ABsalute Gold brings ABBA experience to Prince Albert

Jason Kerr
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It’s been a wild 11 years for Jo-Anne Rooney-Brewin and ABsalute Gold.  The ABBA tribute group has played in Mexico, Japan, Malaysia, and Washington, D.C., and they’re scheduled to come to Prince Albert on Feb. 23.

Jo-Anne Rooney-Brewin (left) and Suzanne Ogrinc-Lock (right) performing as Agnetha Fältskog and Anni-Frid Lyngstad respectively on an ABsalute Gold tour.  The show arrives in Prince Albert on Feb. 23.

“It’s taken us so many amazing places.  We’ve played for royalty, we’ve played for heads of state,” Rooney-Brewin says.  “I love that we get to see parts of the world that people talk about.”

Rooney-Brewin, who manages the group and performs as singer Agnetha Fältskog, calls herself a life long ABBA fan.  She started the group with some friends living in Toronto over a decade ago, and since then the show has taken on a life of its own.  She credits the devotion of ABBA fans, and the surprising complexity of the music, for the appeal.

“There are usually two different music styles in every song and the styles are international,” she says.  “It’s still unique and it’s stood the test of time.”

The original ABBA pop group rarely toured due to Fältskog’s dislike of travelling.

“She was a bit of a recluse,” Rooney-Brewin says.  “She didn’t like to travel.”

As a result, live performances by the band were a rarity, leaving room for tribute groups like Rooney-Brewin’s.  She says the road hasn’t always been smooth, but she’s grateful to be on it.

“It’s amazing.  When were in a theatre performing we can see three generations standing together in the audience, singing.  All three generations still know the words and that’s a real feat,” she says.

The bumps and bruises they’ve accumulated along the way are as unique as their destinations.  They changed their name at the request of Universal Music, who felt there were too many imitation groups using the name, and the scheduling has provided a challenge as well.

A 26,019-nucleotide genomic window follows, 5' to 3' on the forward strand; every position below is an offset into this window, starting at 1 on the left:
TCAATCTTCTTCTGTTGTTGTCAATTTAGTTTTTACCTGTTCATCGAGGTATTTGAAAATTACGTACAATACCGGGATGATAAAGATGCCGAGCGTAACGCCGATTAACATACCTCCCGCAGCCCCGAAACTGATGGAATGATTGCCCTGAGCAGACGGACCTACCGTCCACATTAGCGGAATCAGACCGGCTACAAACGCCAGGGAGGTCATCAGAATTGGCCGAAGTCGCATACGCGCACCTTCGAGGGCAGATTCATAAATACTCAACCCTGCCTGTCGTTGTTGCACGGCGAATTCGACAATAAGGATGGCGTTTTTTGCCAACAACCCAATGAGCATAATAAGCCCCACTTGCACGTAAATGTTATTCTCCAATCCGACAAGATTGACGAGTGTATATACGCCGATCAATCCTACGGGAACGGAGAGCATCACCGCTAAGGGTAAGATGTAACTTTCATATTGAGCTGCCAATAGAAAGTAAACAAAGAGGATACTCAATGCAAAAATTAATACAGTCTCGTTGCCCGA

“Everybody has two or three shows that they perform in,” she says of her group mates.  “They have their own personal lives.  We all started out in the general Toronto area, but over the years we’ve spread out a bit more.”

In an era where fan impressions of prominent singers and writers are all over the internet it’s easy to take tribute groups lightly.  However, the ABsalute Gold members aren’t a collection of star-crossed fans living vicariously through their favorite band.  For them, it’s more of a labour of love.

“Everyone (in the group) is classically trained or has gone to school,” Rooney-Brewin says.  “Everyone is a musician first that happens to sing, as opposed to being just singers, and I find that there is a huge difference.  Everybody knows their music.”

Including the main performers and harmony singers, the group features four full-time music teachers.   Three of them teach vocals.  As for the rest, their training comes from high-end music schools, like the Berklee College of Music in Boston.

“Some of us are second and third generation musicians,” she says.  “Each of us has been performing since we were children.”

Absalute Gold brings that appreciation of music to their show.  Rooney-Brewin says as much as she likes singing and performing, she really enjoys interacting with her fellow ABBA fans that come to see them.

“We want people dancing and singing,” she says.  “The idea is to experience this with us.  I call it the definitive ABBA experience because that’s what it is.  It is a performance, but it’s more of an experience where everybody who chooses makes it a part of themselves and enjoys it.”

Prince Albert may not be as exotic as some of the locations they’ve performed in, but the group is still eager to come to northern Saskatchewan.  Rooney-Brewin, who lives with her husband and fellow performer in South Carolina, says they’re going to be prepared.

“We haven’t been (to Saskatchewan) for quite a few years.  I’m bringing my fur coat.  There’s no question about that, and my balaclava,” she says with a laugh.  “We’re really looking forward to it.  I hope that there’s a very good turnout.  I hope that everyone is looking to come in and have lots of fun.”

ABsalute Gold is scheduled to play at the E.A. Rawlinson Centre on Feb. 23 at 7:30 p.m.  Tickets can be purchased online at the E.A. Rawlinson website for $40.

Rooney-Brewin promises quite an experience.

“We have people come up (on stage), as long as the theatre’s okay with that.  We’ll come down into the audience,” she says.  “The audience will share their stories with us on how they got there, how they came to be at the show, and how it emotionally has had an impact on them.  That, actually, is the whole reason… …of why we all kind of perform”

Organizations: Berklee College of Music, Prince Albert, Universal Music E.A. Rawlinson Centre

Geographic location: Toronto, Boston, Northern Saskatchewan South Carolina Saskatchewan

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